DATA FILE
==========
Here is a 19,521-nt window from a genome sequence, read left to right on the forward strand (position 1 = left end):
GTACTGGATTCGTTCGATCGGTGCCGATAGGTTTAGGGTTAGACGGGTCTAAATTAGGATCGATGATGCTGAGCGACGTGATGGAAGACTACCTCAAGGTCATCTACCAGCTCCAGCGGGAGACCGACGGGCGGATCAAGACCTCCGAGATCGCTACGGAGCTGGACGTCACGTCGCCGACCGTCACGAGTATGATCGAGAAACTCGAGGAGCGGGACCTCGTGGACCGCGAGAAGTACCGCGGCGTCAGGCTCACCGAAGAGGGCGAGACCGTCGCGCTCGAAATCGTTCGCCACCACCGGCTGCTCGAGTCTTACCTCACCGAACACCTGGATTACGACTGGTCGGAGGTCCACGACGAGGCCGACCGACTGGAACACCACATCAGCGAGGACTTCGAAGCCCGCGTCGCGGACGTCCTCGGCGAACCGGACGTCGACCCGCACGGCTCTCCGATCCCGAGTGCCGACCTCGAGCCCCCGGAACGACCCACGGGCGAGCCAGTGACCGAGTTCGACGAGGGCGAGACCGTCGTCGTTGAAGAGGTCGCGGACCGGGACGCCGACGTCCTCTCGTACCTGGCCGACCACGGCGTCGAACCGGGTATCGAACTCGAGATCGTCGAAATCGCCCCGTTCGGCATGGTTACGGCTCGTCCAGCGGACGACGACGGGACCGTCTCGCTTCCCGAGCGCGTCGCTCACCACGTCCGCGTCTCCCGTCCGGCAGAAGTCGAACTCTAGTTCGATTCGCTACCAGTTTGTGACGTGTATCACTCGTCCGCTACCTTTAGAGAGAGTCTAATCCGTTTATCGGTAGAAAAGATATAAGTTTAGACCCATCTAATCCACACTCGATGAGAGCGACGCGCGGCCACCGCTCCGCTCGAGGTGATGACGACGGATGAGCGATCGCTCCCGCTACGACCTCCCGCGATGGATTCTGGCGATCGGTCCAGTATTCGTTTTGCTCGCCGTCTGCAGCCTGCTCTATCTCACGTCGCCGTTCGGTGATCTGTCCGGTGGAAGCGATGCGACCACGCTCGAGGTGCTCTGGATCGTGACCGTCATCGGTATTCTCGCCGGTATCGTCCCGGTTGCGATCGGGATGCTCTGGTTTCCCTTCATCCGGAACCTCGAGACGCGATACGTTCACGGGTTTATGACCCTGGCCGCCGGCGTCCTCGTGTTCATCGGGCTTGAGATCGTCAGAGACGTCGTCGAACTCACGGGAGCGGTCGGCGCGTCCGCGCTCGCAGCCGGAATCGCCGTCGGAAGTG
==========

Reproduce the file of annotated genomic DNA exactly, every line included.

Here is a 19,521-nt window from a genome sequence, read left to right on the forward strand (position 1 = left end):
GTACTGGATTCGTTCGATCGGTGCCGATAGGTTTAGGGTTAGACGGGTCTAAATTAGGATCGATGATGCTGAGCGACGTGATGGAAGACTACCTCAAGGTCATCTACCAGCTCCAGCGGGAGACCGACGGGCGGATCAAGACCTCCGAGATCGCTACGGAGCTGGACGTCACGTCGCCGACCGTCACGAGTATGATCGAGAAACTCGAGGAGCGGGACCTCGTGGACCGCGAGAAGTACCGCGGCGTCAGGCTCACCGAAGAGGGCGAGACCGTCGCGCTCGAAATCGTTCGCCACCACCGGCTGCTCGAGTCTTACCTCACCGAACACCTGGATTACGACTGGTCGGAGGTCCACGACGAGGCCGACCGACTGGAACACCACATCAGCGAGGACTTCGAAGCCCGCGTCGCGGACGTCCTCGGCGAACCGGACGTCGACCCGCACGGCTCTCCGATCCCGAGTGCCGACCTCGAGCCCCCGGAACGACCCACGGGCGAGCCAGTGACCGAGTTCGACGAGGGCGAGACCGTCGTCGTTGAAGAGGTCGCGGACCGGGACGCCGACGTCCTCTCGTACCTGGCCGACCACGGCGTCGAACCGGGTATCGAACTCGAGATCGTCGAAATCGCCCCGTTCGGCATGGTTACGGCTCGTCCAGCGGACGACGACGGGACCGTCTCGCTTCCCGAGCGCGTCGCTCACCACGTCCGCGTCTCCCGTCCGGCAGAAGTCGAACTCTAGTTCGATTCGCTACCAGTTTGTGACGTGTATCACTCGTCCGCTACCTTTAGAGAGAGTCTAATCCGTTTATCGGTAGAAAAGATATAAGTTTAGACCCATCTAATCCACACTCGATGAGAGCGACGCGCGGCCACCGCTCCGCTCGAGGTGATGACGACGGATGAGCGATCGCTCCCGCTACGACCTCCCGCGATGGATTCTGGCGATCGGTCCAGTATTCGTTTTGCTCGCCGTCTGCAGCCTGCTCTATCTCACGTCGCCGTTCGGTGATCTGTCCGGTGGAAGCGATGCGACCACGCTCGAGGTGCTCTGGATCGTGACCGTCATCGGTATTCTCGCCGGTATCGTCCCGGTTGCGATCGGGATGCTCTGGTTTCCCTTCATCCGGAACCTCGAGACGCGATACGTTCACGGGTTTATGACCCTGGCCGCCGGCGTCCTCGTGTTCATCGGGCTTGAGATCGTCAGAGACGTCGTCGAACTCACGGGAGCGGTCGGCGCGTCCGCGCTCGCAGCCGGAATCGCCGTCGGAAGTG